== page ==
August 3, 2005
It has been more than fifty years since the endangered Rio Grande silvery
minnow inhabited the river in the Big Bend region. The U.S. Fish and
Wildlife Service (Service) is working with the people of Texas to determine
if reintroducing the silvery minnow to this reach of the Rio Grande holds
potential for improving the species' future.
The Service is asking residents, state, county, and local officials,
landowners, farmers, recreationists and others to comment on its proposal
to reintroduce experimental populations of the small fish that once
inhabited the entire river. Three scoping meetings are scheduled to receive
input from residents. All meetings start with an informational session at
5:30 p.m. The formal meeting begins at 7 p.m. with a presentation followed
by people giving comments, suggestions or recommendations.
-- September 20 in Sanderson at the Sanderson Community Meeting Hall, 108
-- September 21 in Alpine at the Sul Ross State University, Gallego Center,
Room 129, East Highway 90
-- September 22 in Presidio at the Presidio Activity Center, 1400 East
The Endangered Species Act encourages experimental reintroductions as a way
to help recover a species while keeping federal regulations to a minimum.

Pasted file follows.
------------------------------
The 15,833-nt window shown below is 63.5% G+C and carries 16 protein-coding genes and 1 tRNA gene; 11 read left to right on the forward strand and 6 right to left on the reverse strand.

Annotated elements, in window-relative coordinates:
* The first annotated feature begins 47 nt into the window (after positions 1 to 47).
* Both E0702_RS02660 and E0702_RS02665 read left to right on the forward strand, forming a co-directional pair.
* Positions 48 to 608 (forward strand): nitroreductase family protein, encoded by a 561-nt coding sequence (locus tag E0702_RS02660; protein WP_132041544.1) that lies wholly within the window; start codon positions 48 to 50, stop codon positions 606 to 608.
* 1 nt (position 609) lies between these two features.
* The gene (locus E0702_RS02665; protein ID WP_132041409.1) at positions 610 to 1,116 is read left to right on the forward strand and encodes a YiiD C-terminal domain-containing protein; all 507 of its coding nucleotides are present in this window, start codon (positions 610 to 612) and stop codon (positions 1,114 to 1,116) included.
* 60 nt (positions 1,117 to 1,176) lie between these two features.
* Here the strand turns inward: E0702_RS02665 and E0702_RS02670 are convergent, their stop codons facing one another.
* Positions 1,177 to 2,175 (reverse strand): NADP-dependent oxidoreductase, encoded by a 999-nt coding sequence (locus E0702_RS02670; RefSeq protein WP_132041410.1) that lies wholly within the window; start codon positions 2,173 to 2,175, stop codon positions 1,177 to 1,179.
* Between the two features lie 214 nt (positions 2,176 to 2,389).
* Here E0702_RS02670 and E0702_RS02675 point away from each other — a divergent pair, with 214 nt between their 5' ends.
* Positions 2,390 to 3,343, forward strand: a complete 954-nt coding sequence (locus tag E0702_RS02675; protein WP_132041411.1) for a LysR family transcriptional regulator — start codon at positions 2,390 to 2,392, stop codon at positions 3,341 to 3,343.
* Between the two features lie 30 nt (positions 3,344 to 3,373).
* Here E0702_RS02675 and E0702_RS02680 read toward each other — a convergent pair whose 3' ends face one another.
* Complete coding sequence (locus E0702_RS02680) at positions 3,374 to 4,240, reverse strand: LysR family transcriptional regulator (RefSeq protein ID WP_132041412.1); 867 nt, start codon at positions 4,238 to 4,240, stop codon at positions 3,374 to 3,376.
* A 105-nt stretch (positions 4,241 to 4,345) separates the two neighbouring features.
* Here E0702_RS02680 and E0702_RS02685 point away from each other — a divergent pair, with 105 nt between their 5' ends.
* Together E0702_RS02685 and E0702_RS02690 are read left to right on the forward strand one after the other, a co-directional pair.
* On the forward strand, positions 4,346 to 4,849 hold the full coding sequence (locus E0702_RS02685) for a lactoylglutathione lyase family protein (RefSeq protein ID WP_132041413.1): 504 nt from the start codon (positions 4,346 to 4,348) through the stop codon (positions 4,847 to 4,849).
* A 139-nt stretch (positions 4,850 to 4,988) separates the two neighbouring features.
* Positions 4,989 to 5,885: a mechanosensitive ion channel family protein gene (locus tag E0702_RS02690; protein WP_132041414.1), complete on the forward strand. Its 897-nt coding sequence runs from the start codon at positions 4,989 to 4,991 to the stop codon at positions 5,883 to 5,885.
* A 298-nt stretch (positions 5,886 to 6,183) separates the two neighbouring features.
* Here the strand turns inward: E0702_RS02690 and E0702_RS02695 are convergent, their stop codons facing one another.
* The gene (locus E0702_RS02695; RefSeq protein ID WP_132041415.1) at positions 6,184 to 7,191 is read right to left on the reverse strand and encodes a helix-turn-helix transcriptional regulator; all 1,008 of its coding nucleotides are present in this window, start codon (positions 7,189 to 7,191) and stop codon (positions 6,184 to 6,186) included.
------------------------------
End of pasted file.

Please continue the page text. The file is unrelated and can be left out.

"We believe the long-term survival and recovery of this species can be
better secured by establishing experimental populations under section 10(j)
of the Endangered Species Act within the fish's historical range," said
Larry Bell, Acting Deputy Director of the Service's Southwest Region.
"Under this scenario, we have much more flexibility in working with the
community to manage experimental populations so that current and future
land or water uses and activities should not be restricted while helping to
recover the fish."
The Service will be preparing a draft Environmental Assessment to look at
the potential impacts of reintroducing endangered fish into the Rio Grande.
We have scheduled information sessions and public scoping meetings in
Presidio, Alpine, and Sanderson to receive input from residents. People can
also provide written comments. The deadline for all comments is October 7
(please note this date has been corrected from Sept. 9). Information
received by the deadline will be used to explore a range of approaches to
reintroducing experimental populations of the minnow. When complete, the
Environmental Assessment will be available for public review and comment.
The notice was published in today's Federal Register and is available on
the internet at http://ifw2es.fws.gov/NewMexico/. To request a paper copy
or a compact disc of the proposal, please call (505) 761-4710, or write or
visit the field office at 2105 Osuna NE, Albuquerque, New Mexico, 87113,
during business hours.
The Rio Grande silvery minnow was historically one of the most abundant and
widespread fishes in the Rio Grande Basin, occurring from Espaņola, New
Mexico to the Gulf of Mexico, but now only survives in a 170-mile stretch
in New Mexico.